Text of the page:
There are MANY questions parents have as they consider adopting a baby through domestic adoption.  Here are 5 FAQs families ask us at Creating Christian Families, in addition to the Full FAQ Page on our website:


1) Can anyone adopt?

No. Each state has its own rules and requirements about who can adopt. Also, the rules are different for foster care/foster-adopt and private adoption.

Generally you must be mature, stable, financially secure, free of communicable diseases, free of a criminal or child abuse history and have a life expectancy that would allow you to raise the child to adulthood. You don’t need to be rich, you don’t have to own your own home, and you don’t have to be perfectly healthy. Many disabled people adopt and make wonderful parents.


2) How do I find out if I can adopt?

Contact an agency licensed in your area and inquire about the requirements for a home study.


3) How long does it take to adopt?

That figure is hard to predict and is dependent upon many factors: what race of child you are open to, what issues or exposures you are open to, what your budget is, etc. Obviously, the more you are open to, the more opportunities there will be to adopt. However, most families will adopt within 12 months.


4) What does it cost to adopt?

The cost can vary from nothing, if you are adopting from the state, to a high of $80,000 in some international or embryo adoption programs. You will need to research agencies carefully and decide which best fits your needs. You are paying for services on the case, not buying a child.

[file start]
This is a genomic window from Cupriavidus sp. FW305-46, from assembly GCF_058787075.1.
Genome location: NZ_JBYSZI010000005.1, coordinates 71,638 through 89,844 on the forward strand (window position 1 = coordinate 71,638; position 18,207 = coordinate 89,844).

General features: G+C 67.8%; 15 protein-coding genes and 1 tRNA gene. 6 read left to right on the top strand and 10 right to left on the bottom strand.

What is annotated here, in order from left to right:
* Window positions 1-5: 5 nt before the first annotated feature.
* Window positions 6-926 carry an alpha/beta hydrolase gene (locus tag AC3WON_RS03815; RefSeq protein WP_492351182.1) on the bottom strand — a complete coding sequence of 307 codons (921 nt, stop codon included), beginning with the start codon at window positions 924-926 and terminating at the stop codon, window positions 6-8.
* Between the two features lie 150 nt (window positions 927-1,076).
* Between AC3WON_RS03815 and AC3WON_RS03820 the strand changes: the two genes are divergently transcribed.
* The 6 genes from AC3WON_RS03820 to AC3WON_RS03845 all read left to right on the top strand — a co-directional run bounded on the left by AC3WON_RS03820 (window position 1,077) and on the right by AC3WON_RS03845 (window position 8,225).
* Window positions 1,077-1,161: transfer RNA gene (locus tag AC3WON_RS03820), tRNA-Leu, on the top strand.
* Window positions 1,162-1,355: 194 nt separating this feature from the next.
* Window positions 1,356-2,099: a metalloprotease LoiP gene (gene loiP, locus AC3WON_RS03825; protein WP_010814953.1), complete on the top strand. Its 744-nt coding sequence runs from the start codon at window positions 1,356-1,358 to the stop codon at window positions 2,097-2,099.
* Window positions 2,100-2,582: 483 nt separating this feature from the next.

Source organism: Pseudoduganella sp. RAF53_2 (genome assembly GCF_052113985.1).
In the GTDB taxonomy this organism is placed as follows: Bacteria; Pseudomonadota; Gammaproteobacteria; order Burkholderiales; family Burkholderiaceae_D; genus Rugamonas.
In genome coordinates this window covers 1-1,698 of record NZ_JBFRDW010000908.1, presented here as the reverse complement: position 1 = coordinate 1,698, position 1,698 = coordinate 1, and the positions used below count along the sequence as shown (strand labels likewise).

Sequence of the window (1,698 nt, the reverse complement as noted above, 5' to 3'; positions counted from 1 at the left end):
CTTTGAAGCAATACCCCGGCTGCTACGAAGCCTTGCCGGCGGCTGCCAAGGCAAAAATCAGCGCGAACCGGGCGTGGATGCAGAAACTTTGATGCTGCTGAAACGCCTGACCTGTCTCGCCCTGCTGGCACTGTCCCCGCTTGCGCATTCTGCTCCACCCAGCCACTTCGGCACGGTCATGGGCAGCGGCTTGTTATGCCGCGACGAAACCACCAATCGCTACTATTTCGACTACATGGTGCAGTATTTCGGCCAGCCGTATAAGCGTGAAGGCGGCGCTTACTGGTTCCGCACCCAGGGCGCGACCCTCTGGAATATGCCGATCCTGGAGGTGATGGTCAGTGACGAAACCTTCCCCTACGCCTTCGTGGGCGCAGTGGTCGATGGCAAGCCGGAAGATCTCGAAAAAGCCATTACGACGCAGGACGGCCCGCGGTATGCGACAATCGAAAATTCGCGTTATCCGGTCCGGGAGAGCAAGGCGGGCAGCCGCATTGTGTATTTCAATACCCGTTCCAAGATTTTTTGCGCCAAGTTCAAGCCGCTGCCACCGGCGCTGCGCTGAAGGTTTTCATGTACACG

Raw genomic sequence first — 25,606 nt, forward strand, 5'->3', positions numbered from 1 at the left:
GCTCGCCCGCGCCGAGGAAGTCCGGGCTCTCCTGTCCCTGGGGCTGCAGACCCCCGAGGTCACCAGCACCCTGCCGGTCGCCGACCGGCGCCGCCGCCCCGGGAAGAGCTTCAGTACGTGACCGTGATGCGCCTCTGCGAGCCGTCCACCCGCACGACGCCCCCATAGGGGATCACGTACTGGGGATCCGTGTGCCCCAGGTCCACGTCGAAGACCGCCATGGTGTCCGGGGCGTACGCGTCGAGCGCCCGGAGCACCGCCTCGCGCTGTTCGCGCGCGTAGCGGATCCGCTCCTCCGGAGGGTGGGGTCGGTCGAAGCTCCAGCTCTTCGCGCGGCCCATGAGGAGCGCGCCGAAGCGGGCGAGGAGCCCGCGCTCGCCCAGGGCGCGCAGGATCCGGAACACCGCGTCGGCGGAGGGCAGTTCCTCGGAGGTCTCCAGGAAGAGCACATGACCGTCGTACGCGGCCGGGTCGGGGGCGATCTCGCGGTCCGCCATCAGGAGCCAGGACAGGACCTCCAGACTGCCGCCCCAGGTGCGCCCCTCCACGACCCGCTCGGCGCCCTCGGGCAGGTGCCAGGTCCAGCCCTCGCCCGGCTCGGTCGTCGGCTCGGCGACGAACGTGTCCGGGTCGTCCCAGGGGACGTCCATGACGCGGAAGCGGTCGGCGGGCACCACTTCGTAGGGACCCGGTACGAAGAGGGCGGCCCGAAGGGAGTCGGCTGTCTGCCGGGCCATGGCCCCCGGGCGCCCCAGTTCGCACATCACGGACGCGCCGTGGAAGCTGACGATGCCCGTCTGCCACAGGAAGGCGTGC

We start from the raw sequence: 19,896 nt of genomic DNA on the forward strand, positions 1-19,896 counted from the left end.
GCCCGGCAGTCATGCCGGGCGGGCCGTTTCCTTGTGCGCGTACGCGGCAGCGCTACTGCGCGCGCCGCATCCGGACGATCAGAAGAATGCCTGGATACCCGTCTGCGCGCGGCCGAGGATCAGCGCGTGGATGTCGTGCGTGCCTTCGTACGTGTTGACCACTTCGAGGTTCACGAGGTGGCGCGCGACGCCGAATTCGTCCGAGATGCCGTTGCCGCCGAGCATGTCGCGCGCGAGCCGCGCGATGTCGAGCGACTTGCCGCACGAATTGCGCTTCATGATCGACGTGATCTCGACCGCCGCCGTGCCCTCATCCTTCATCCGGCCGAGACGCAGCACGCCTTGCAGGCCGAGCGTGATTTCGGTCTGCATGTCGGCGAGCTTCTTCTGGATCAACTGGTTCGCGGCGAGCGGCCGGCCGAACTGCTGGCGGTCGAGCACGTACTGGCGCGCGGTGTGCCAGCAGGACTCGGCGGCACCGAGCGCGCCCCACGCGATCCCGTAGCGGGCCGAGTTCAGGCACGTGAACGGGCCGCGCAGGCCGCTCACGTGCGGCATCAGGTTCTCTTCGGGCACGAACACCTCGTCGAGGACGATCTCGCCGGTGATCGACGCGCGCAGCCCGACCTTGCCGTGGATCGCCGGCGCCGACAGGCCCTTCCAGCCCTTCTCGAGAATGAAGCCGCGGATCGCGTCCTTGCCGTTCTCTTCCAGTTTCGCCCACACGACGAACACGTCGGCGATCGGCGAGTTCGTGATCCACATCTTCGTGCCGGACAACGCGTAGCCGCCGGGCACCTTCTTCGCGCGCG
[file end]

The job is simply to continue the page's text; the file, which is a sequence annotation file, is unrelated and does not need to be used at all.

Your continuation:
5) What does closed, semi-open and open adoption mean?

Closed adoption means that you know nothing about the birth family and they know nothing about you. There is no contact at all. Semi-open adoption means that you and the birth family get to know each other during the pregnancy. You often talk on the phone, email or even visit and attend medical appointments. You may also spend the few days at the hospital caring for the baby together, but after placement, all contact goes through an intermediary, typically the agency. This is the most common type of adoption. In an open adoption, the birth family and adoptive family stay in communication directly after birth. This contact may be nothing more than an occasional email or Facebook exchange, or it may include periodic visits. Open adoptions are built on trust (like any relationship) and many birth families and adoptive families find they like each other so much that they often end up with an adoption far more open than originally planned.


These FAQs are specifically in relation to the agencies and attorneys we work with at Creating Christian Families, including our sister placement adoption agency, Mother Goose Adoptions.